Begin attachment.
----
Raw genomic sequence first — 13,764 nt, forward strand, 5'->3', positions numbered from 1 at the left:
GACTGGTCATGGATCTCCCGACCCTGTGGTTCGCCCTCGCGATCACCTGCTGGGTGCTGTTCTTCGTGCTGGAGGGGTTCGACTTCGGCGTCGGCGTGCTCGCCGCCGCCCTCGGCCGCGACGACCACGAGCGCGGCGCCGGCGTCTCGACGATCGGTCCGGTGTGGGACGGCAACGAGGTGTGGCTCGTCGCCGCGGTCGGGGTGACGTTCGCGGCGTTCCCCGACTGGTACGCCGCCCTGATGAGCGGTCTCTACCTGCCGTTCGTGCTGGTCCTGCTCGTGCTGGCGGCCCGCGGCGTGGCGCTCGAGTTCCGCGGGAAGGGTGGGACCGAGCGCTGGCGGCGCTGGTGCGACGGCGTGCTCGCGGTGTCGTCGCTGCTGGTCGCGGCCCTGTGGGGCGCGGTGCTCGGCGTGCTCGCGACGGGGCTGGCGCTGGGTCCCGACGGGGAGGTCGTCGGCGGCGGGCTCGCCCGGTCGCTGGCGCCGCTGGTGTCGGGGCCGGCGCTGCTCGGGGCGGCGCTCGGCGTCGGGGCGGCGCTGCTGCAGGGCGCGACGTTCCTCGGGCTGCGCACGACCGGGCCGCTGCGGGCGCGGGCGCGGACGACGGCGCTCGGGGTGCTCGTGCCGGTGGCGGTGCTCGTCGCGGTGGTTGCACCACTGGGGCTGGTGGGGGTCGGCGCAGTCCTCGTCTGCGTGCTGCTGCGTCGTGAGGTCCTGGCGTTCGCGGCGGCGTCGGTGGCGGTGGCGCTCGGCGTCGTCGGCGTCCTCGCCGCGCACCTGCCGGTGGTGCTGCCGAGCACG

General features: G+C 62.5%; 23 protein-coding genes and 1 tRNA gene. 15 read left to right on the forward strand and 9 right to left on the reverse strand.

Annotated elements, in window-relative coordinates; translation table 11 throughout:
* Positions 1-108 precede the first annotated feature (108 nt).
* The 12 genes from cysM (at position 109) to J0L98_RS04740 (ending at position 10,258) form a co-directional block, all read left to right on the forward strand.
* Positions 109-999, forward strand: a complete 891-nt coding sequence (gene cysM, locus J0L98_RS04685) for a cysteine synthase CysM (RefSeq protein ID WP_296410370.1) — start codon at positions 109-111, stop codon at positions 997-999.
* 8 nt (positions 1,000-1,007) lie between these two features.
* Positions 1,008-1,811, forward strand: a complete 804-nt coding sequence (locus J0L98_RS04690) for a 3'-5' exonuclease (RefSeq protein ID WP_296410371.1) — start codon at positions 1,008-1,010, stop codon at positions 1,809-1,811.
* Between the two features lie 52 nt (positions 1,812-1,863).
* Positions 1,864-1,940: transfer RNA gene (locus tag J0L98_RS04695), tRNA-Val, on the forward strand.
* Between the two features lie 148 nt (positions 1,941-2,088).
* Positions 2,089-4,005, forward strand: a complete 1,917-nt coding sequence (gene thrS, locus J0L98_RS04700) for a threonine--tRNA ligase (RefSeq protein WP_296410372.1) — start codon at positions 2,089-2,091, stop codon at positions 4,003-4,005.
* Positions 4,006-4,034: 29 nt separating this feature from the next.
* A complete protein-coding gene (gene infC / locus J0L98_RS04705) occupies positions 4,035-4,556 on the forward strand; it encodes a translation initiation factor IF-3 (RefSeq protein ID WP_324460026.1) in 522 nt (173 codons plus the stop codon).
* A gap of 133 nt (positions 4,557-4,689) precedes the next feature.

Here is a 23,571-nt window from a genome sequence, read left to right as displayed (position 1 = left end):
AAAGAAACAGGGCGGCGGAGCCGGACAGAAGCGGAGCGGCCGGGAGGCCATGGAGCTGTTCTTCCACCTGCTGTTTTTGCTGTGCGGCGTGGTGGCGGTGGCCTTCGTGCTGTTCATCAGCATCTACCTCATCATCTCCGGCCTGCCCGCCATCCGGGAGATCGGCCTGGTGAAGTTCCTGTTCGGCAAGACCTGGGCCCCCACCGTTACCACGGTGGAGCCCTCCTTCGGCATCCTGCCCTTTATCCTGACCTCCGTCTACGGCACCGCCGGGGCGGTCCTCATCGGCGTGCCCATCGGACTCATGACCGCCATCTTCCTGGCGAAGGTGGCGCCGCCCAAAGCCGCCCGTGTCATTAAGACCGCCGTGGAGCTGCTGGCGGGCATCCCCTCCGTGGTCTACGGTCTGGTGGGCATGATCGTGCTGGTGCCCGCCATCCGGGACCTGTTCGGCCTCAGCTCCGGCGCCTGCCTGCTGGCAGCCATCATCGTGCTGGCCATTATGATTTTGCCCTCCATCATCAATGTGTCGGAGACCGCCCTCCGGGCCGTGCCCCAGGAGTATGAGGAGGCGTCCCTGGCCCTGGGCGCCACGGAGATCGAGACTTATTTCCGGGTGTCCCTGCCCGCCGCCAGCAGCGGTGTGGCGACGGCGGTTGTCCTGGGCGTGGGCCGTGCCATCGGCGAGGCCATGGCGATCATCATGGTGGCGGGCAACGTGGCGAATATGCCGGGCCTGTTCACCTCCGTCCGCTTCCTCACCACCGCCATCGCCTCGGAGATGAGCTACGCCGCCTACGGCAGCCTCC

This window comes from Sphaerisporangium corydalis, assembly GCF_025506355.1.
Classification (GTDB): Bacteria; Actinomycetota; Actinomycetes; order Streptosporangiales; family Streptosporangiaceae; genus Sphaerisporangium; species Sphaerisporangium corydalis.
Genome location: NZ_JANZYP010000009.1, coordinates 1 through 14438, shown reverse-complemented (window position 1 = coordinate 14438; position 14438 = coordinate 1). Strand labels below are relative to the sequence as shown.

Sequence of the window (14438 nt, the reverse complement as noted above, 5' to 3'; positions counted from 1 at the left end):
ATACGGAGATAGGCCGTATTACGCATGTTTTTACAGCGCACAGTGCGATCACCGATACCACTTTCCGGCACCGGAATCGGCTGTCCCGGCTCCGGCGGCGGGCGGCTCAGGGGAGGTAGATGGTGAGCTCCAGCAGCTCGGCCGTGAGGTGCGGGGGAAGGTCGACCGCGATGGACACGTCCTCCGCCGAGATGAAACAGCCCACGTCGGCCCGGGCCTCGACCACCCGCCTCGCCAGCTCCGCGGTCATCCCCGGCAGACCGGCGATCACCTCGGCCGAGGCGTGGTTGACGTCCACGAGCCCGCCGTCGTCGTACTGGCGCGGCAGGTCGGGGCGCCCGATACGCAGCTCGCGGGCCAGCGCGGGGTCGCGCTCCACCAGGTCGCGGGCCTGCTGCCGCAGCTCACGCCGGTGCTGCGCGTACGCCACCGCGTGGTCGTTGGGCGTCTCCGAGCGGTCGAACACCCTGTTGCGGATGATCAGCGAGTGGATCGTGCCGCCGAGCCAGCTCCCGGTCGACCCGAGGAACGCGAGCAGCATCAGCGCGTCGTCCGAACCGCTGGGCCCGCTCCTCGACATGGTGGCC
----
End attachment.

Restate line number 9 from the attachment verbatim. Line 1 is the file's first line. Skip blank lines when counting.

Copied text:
* Positions 1,008-1,811, forward strand: a complete 804-nt coding sequence (locus J0L98_RS04690) for a 3'-5' exonuclease (RefSeq protein ID WP_296410371.1) — start codon at positions 1,008-1,010, stop codon at positions 1,809-1,811.